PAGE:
Before He was led out to be crucified, Jesus was subject to the humiliation of being mocked because of His designation as a King. He was crowned with a crown of thorns, dressed in a purple cloak, and then taunted with cries of “Hail, King of the Jews!” He uttered not a single word or cry during this torture and we are called to show the same courage when spreading and teaching the Faith. We will encounter the same mockery and taunting that Jesus endured simply for being a follower of Christ, and we are to be steadfast and never give up on the mission that He has given us. If we endure to the end, we can be sure that we will receive our reward in the life to come.
- Do I shy away too easily from spreading the truth of the Gospel because I fear being shunned or mistreated by others?
The Fourth Sorrowful Mystery: The Carrying of the Cross
Virtue: Patience in suffering
Saint: St. Monica–St. Monica is known for her perseverance in prayer for the conversion of her son St. Augustine. She suffered greatly seeing her son away from the Church and in such a state of sin, but she was patient and never gave up hope that her prayers would be answered.
This mystery is the physical representation of what our lives are like here on Earth. Jesus Himself said to his disciples before His Passion that “if anyone would come after Me, let him deny himself, take up his cross, and follow Me” (Matthew 16:24). Jesus took up His Cross to show us how we should do it in order to be like Him. We will encounter the same things that Jesus did on the road to Calvary. Some people will be willing to help us and be by our side, like Simon of Cyrene, Veronica, and the women of Jerusalem. There will also be people taunting and mistreating us for our allegiance to God, like the soldiers and the crowd around Jesus. Our family and friends will also be there to help us along, just as the Virgin Mary and Mary Magdalene were there. But whatever we encounter, we must lean on God and ask for the strength and patience we need to carry our own cross and make it to the end without complaining, just like Jesus did.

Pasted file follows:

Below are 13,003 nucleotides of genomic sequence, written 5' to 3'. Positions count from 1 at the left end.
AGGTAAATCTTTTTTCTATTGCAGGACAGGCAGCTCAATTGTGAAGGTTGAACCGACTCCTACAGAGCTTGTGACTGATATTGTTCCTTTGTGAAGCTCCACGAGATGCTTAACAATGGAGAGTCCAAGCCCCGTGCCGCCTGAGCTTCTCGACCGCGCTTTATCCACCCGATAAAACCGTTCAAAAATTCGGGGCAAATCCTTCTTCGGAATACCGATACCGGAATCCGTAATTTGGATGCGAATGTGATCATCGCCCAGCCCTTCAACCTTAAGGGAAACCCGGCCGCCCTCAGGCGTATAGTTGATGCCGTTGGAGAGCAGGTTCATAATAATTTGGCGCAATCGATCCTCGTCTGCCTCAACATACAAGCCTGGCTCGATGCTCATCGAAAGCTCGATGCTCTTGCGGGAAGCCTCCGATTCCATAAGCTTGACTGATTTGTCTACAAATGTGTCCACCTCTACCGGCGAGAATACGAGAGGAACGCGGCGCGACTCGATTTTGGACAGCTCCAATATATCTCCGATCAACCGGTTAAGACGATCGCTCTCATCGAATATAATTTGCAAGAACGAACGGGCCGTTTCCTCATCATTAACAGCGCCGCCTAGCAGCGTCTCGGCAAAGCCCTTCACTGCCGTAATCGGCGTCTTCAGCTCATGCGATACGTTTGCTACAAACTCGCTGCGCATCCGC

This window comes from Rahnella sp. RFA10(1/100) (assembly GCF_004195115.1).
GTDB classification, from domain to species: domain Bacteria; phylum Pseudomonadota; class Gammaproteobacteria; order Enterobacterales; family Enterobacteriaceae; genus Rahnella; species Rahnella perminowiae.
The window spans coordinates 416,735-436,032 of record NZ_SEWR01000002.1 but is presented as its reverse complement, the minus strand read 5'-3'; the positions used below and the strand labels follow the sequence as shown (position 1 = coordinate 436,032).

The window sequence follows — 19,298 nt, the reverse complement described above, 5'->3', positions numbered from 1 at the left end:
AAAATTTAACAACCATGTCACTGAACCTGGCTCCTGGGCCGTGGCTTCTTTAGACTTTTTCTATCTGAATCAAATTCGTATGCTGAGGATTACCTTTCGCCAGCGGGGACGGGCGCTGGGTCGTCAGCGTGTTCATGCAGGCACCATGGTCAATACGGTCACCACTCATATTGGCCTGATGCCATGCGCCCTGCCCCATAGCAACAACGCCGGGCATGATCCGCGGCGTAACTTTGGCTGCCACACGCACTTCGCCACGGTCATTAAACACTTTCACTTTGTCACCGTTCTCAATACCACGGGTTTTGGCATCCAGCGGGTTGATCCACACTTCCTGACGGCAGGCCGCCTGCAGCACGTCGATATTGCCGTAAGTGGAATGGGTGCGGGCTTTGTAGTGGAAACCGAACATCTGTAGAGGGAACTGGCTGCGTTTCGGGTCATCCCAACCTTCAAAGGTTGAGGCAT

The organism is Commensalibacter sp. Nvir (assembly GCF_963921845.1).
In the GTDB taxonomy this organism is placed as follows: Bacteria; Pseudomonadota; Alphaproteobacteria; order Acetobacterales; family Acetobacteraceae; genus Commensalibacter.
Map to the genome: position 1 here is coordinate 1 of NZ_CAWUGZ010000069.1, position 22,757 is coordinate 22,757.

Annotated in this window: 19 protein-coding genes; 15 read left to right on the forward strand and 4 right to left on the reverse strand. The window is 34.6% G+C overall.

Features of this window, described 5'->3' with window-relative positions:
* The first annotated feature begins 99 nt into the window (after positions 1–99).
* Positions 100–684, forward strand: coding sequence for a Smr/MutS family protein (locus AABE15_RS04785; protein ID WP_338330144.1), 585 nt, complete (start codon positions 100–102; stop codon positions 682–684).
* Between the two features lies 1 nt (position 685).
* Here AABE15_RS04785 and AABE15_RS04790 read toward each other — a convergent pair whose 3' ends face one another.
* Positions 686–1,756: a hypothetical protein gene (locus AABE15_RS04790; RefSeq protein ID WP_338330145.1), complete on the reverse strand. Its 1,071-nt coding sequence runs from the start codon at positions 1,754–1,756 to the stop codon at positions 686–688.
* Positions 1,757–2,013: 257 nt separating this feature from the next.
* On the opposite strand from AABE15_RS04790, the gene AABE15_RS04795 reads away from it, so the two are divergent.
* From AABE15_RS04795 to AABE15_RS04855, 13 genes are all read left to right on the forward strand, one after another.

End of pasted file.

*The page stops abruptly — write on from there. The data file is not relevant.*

- Do I often complain about trials I encounter in my life, even if they are small?
- What are some things in my everyday life that God is asking me to come to Him for strength to endure?
The Fifth Sorrowful Mystery: The Crucifixion
Grace: Final Perseverance
Saint: St. Dismas–More commonly known as “The Good Thief,” St. Dismas was never formally beatified or canonized by the Church. However, he is recognized as a saint in some places because of Jesus’s words to him in Scripture while they both were dying, “Amen I say to you, today you will be with me in Paradise” (Luke 23:43). St. Dismas trusted in Jesus and believed that He was the Son of God and could forgive his sins. This is the kind of trust and perseverance in faith that we need, especially at the moment of death.
Imagine dying the kind of death that Jesus endured. And it wasn’t just the crucifixion, the torture and ridicule leading up to it was nothing that anyone would want to go through. And yet, Jesus trusted in His Father through it all and was confident that He would be delivered. And that is the kind of confidence and perseverance that we must have, no matter what manner of death that God has planned for us. If we stay focused on where we are going after we take our last breath and offer up the pain and suffering that comes with the death we are to die without losing hope and faith in our destiny, then we will succeed in the final perseverance that Jesus wishes us to have.
- Meditate on the Scripture account of the Crucifixion. What jumps out at me and how can it help me to imitate Jesus in His final hours when my time to leave this earth has come?